Alfred Heber Holbrook was nearly 70 years old when he had an epiphany.
Holbrook, a native of Topeka, Kansas, and retired New York attorney, had a deep connection to the visual arts. He shared that connection with his wife, Eva, by visiting art museums, exhibitions, and even acquiring an enviable collection of paintings.
After Eva died in 1940, Holbrook was thinking of their legacies when he met with Holger Cahill, the director of the Federal Art Project in the Franklin D. Roosevelt administration. That conversation turned into an idea that had begun to blossom in Holbrook’s mind and heart: What if he could create an art museum to share his passion with the public?
Holbrook was interested in hosting such a museum in the South, where art museums—or any exposure to fine visual arts—were a rarity for most of the public at the time. He also believed a university could best fulfill his ideal for a museum, one that was both educational and inspirational.
Cahill supported the idea and suggested the University of Georgia, where prominent artist Lamar Dodd had just become director of the art program. In 1944, Holbrook ventured to Athens, a city he’d never visited, to meet with Dodd. The two shared a vision of what an art museum at the university might look like. Holbrook left Athens not only impressed by Dodd but also by the city’s existing art culture.
Holbrook followed his hunch. He donated 100 American paintings from his collection—including works by Georgia O’Keeffe, Albert Bierstadt, and Winslow Homer—moved to the Classic City, and became the Georgia Museum of Art’s first director. In 1948, the museum opened on North Campus in the basement of the university’s library, now the Administration Building.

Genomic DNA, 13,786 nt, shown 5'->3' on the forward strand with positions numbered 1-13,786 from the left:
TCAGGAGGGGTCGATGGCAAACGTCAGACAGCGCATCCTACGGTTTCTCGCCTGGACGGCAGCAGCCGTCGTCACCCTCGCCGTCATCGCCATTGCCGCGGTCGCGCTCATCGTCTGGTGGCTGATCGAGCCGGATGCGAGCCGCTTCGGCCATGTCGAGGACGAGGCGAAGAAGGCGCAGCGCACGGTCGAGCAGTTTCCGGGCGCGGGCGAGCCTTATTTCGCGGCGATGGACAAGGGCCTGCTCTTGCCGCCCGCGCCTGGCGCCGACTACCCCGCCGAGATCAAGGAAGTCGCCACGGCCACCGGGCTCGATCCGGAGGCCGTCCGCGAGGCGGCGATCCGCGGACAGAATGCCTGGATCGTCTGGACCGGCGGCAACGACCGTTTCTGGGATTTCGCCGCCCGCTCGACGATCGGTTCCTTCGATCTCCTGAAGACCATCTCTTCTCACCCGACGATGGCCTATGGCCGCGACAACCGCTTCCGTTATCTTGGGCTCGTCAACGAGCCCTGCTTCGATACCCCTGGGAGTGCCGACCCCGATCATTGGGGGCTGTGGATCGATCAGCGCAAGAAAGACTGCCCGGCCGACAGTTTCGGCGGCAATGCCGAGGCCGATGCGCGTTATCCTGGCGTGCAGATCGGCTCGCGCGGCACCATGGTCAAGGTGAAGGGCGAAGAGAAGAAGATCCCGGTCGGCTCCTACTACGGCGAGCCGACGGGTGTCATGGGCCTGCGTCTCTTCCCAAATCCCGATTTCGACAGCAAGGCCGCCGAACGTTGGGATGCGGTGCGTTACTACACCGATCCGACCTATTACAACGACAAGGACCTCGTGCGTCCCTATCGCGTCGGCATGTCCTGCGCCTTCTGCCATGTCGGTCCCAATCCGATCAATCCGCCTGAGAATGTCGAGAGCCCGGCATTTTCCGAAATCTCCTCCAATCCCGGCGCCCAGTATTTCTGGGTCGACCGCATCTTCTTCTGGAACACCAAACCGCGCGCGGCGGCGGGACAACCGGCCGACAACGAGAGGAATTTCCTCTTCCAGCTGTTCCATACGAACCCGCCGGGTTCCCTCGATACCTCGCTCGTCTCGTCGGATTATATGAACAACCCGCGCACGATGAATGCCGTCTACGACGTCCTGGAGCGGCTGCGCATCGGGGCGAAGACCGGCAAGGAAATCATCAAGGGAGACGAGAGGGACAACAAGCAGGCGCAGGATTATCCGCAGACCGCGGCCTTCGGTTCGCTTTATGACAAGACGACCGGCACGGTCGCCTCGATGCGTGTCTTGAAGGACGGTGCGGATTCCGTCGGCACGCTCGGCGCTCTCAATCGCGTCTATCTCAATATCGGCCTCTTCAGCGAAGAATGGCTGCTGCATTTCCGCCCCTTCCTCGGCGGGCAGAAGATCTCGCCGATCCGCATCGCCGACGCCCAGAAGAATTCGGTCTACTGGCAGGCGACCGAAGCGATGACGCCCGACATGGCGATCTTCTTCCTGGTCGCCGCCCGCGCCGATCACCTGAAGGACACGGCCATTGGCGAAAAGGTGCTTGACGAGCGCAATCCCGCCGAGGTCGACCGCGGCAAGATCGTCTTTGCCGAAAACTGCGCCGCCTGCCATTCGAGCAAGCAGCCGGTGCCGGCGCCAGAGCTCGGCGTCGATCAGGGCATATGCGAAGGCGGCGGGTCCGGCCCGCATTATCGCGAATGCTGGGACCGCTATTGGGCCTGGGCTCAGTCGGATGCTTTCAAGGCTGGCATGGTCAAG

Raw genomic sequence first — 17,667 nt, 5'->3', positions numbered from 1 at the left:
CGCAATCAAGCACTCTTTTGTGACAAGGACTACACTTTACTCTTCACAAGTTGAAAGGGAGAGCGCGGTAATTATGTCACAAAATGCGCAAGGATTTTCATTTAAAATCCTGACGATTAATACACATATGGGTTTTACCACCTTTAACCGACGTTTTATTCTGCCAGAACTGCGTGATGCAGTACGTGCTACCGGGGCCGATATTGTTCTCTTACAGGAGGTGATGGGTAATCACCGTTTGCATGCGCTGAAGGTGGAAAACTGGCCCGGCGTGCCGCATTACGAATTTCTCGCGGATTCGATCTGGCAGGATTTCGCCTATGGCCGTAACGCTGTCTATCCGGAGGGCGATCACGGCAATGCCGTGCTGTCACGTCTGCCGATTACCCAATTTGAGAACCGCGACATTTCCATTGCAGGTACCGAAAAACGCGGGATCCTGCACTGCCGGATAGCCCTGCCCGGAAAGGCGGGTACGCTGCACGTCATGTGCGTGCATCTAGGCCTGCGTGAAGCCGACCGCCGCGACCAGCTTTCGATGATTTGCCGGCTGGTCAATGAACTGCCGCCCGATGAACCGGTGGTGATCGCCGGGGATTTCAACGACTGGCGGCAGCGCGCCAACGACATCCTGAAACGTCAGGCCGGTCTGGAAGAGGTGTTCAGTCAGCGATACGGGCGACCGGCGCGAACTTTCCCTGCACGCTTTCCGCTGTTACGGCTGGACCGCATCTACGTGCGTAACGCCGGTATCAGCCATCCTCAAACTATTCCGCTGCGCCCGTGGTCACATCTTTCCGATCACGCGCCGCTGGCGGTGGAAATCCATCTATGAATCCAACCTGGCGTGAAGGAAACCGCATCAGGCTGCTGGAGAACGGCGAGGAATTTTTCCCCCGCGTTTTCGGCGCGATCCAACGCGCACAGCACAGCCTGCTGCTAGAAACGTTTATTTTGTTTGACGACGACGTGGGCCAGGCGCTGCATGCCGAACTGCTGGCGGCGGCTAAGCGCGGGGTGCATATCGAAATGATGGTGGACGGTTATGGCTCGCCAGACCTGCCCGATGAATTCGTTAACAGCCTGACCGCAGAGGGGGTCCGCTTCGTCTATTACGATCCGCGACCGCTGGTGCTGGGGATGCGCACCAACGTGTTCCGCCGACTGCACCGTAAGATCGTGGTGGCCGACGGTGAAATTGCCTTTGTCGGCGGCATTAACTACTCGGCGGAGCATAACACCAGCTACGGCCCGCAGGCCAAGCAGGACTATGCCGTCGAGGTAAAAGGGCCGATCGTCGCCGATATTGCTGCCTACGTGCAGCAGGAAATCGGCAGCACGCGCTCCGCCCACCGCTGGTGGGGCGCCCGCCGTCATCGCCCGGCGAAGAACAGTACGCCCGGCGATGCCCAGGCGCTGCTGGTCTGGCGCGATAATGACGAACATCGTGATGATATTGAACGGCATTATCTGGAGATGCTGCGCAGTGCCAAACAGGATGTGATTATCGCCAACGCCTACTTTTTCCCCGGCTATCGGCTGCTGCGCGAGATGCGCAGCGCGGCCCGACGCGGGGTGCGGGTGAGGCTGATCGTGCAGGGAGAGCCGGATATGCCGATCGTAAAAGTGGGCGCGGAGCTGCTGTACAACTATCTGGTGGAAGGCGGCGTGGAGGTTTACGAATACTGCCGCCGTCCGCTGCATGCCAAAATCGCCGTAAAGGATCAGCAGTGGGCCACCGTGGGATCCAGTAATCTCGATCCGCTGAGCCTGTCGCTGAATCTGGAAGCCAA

Once in Athens, Holbrook took art courses at UGA with classmates a half-century younger. The museum director/student was known to arrive to class carrying a pipe, wearing a pink smock, and ready to paint.
Holbrook’s work extended well beyond campus. He frequently took the museum on the road, stacking treasured paintings into his trunk and driving across Georgia to speak to church and civic groups about the arts.
Holbrook served as director of the Georgia Museum of Art until 1969, by then well into his 90s. He died in 1974, a few months shy of 100.
In the years that followed, the museum continued to expand its collection, reputation, and footprint. It became Georgia’s official state art museum in 1982, began its free monthly Family Day program in 1986 (which continues today), and moved to its current location on East Campus in 1996.
In 2023, the museum celebrated its 75th anniversary. What began as one man’s late-in-life epiphany has delivered “free inspiration”—as the museum’s tagline goes—for Georgians young and old throughout generations.
75TH ANNIVERSARY, FAMILY EVENTS, SPECIAL EVENTS
Sunday, November 5 — 1:00 p.m.–5:00 p.m.
Join us to celebrate the museum’s 75th anniversary with a Family Day for all ages as part of UGA’s Spotlight on the Arts. The event will feature art activities for the entire family, prizes, a photo booth, light refreshments and much more.
Register here and let us know how many refreshments to order.